The use of telemedicine has been increasing steadily over the last several years, and it is about to explode. According to a study by Parks Associates, the number of households using video consultations will grow from 900,000 in 2013 to 22.6 million in 2018. Many of these visits will be conducted through one of the fast growing online-only providers.
The New Competition
Online-only physician’s services, such as Doctor on Demand and Amwell, provide convenient access to doctors who treat a variety of medical and mental health conditions using video and audio over the internet. Patients can receive care 24 x 7 without leaving their home or office.
It’s easy to see why these services are so popular. They are quick and easy and increasingly covered by insurance. Patients are spared the time and cost of travel, they don’t have to sit in a crowded waiting room, and they don’t need to miss time at work. It’s also not surprising that patients between the ages of 18 and 34 are the most frequent users of these services. They do everything online, why not visit the doctor.
How Does a Traditional Practice Respond?
Of course the traditional medical practice isn’t going anywhere. There are still many types of cases that require an in-person visit, and long term doctor/patient relationships are good for health outcomes. Most people will maintain a traditional relationship, while supplementing it with on-demand care. But do practices need to cede all of that potential revenue to the competition? Not at all.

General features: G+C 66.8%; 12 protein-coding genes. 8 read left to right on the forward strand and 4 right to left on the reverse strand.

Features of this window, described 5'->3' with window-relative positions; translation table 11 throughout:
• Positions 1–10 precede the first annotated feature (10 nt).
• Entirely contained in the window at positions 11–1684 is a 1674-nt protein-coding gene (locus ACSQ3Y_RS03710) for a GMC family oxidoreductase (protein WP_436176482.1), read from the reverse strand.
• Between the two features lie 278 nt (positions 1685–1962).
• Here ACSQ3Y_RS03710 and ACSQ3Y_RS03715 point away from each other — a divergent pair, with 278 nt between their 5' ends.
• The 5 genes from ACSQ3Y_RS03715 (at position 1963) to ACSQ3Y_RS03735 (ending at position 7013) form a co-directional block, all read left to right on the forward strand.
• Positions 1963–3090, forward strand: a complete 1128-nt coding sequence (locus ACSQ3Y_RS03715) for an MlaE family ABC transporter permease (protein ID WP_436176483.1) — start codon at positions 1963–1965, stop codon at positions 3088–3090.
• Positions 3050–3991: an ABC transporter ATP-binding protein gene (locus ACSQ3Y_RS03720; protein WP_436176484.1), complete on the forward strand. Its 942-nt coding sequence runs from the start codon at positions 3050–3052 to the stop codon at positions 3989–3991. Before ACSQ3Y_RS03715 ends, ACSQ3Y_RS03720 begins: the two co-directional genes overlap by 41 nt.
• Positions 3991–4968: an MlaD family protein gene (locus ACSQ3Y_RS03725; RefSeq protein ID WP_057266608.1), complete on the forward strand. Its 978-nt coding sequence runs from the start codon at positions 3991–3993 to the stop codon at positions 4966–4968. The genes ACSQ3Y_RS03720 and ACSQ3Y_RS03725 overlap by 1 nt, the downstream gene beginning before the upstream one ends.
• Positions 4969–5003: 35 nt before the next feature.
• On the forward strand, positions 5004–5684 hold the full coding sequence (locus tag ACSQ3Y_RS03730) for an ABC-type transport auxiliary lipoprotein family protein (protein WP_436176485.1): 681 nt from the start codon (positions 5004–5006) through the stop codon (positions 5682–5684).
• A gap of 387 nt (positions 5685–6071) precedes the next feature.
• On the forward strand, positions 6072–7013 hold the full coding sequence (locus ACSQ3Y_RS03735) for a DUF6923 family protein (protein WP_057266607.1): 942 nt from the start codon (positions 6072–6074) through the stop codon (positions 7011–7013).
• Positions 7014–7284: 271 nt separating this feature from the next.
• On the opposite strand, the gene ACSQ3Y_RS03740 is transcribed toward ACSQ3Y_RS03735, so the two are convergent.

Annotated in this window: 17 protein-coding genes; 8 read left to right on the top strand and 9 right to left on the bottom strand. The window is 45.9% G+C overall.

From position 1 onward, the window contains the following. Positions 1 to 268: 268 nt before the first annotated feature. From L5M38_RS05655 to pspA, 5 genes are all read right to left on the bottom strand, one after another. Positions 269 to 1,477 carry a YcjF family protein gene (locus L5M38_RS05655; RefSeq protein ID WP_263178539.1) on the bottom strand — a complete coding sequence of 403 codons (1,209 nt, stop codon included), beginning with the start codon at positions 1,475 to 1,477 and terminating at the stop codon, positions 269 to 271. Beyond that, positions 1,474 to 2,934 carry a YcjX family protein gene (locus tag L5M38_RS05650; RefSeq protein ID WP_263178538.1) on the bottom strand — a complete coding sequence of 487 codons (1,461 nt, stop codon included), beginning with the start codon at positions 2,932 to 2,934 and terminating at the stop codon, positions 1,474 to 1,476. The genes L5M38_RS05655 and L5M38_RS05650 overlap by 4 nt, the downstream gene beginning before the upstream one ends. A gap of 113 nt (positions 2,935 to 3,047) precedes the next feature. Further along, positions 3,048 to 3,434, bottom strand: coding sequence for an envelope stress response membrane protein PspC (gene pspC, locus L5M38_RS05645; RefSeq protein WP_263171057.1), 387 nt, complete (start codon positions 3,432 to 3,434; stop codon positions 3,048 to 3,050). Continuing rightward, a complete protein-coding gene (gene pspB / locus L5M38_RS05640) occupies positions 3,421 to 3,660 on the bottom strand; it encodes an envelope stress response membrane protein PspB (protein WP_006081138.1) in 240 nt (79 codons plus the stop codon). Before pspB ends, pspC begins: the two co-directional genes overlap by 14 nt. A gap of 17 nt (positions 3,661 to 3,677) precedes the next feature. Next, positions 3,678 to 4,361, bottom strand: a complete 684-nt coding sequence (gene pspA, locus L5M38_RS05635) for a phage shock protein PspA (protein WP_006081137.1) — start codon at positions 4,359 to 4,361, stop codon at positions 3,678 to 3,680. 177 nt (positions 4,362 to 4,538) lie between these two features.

Telemedicine technology makes it possible to integrate video visits into your practice. You can still see patients in person, but offer telehealth as an alternative for follow-up visits, medication checks and even urgent care. The approach opens up the opportunity to provide services during non-traditional office hours without adding office staff.
The old saying goes, “If you can’t beat ‘em, join ‘em.” When it comes to technology, the genie is out of the bottle and people won’t give up the conveniences that it has enabled. That’s OK, and the competition won’t hurt your practice, as long as you take advantage of new capabilities to provide more and better service to your patients.